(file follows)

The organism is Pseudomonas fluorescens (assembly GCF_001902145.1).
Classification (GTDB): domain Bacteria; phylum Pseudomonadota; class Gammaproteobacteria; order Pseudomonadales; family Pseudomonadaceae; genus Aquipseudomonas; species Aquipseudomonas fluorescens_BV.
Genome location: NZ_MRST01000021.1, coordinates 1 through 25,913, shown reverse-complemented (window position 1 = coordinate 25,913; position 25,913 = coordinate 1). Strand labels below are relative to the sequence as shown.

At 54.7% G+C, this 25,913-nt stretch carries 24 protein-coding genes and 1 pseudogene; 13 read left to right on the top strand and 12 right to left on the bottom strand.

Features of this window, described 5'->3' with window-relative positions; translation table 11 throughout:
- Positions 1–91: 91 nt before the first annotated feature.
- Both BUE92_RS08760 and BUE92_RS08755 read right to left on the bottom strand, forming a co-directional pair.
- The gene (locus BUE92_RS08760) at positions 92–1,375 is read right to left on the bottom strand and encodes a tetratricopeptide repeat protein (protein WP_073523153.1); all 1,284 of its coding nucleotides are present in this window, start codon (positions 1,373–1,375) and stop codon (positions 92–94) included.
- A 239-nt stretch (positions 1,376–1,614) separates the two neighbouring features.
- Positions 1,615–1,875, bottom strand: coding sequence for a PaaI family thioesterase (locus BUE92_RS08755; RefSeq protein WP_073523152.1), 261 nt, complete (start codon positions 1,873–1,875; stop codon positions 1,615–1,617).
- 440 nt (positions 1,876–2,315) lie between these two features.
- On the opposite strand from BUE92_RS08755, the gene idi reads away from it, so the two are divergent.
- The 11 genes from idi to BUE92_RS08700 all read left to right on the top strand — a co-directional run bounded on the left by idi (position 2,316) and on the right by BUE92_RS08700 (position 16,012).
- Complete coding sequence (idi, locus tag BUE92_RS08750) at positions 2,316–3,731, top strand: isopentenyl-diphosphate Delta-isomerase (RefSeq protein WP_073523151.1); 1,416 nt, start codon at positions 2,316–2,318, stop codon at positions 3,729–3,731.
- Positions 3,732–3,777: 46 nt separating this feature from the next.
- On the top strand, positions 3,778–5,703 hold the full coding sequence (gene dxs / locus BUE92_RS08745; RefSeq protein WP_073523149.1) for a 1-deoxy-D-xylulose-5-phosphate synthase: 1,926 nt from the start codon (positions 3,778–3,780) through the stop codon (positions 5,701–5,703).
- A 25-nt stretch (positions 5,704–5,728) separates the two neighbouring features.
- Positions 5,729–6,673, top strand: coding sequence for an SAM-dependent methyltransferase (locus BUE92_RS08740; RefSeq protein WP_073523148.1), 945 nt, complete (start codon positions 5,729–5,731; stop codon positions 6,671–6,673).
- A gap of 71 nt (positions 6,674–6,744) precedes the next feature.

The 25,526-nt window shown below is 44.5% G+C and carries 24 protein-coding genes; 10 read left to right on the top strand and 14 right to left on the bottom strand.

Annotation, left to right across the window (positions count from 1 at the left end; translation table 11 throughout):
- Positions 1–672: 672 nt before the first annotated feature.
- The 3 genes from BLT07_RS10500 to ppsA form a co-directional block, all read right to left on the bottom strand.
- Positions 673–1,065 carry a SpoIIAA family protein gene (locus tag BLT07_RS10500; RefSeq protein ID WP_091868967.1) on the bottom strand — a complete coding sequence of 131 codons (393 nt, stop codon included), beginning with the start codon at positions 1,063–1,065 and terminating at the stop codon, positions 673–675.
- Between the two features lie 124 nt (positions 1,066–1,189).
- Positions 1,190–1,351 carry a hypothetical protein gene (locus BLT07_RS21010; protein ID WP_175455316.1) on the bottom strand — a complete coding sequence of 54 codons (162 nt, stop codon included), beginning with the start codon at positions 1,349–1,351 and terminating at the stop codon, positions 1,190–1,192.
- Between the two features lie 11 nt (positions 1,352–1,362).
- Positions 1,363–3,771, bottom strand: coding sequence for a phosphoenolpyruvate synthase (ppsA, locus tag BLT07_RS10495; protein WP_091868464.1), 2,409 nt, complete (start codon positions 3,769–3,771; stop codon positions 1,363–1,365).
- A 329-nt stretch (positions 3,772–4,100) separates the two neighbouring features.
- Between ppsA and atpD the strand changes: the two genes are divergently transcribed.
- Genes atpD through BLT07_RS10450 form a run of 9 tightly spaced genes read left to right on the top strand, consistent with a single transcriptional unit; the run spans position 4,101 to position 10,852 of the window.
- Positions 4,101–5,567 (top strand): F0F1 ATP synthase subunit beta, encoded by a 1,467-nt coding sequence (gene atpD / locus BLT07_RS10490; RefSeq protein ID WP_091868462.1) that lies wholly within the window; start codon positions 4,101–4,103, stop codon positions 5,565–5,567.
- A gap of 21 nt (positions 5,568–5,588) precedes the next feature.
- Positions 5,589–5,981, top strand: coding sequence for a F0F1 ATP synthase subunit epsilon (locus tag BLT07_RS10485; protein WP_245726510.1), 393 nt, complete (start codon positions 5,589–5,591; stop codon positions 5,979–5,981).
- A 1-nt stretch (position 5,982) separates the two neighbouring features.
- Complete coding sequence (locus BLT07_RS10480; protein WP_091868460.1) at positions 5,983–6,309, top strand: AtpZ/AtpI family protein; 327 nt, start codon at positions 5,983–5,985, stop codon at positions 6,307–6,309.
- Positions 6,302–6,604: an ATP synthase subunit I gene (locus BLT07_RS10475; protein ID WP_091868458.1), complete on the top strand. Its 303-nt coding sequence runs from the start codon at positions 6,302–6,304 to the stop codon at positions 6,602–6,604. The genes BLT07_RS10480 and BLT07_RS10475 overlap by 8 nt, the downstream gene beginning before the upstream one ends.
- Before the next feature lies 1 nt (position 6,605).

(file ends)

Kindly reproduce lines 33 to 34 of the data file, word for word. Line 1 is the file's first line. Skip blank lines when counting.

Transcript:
- A gap of 21 nt (positions 5,568–5,588) precedes the next feature.
- Positions 5,589–5,981, top strand: coding sequence for a F0F1 ATP synthase subunit epsilon (locus tag BLT07_RS10485; protein WP_245726510.1), 393 nt, complete (start codon positions 5,589–5,591; stop codon positions 5,979–5,981).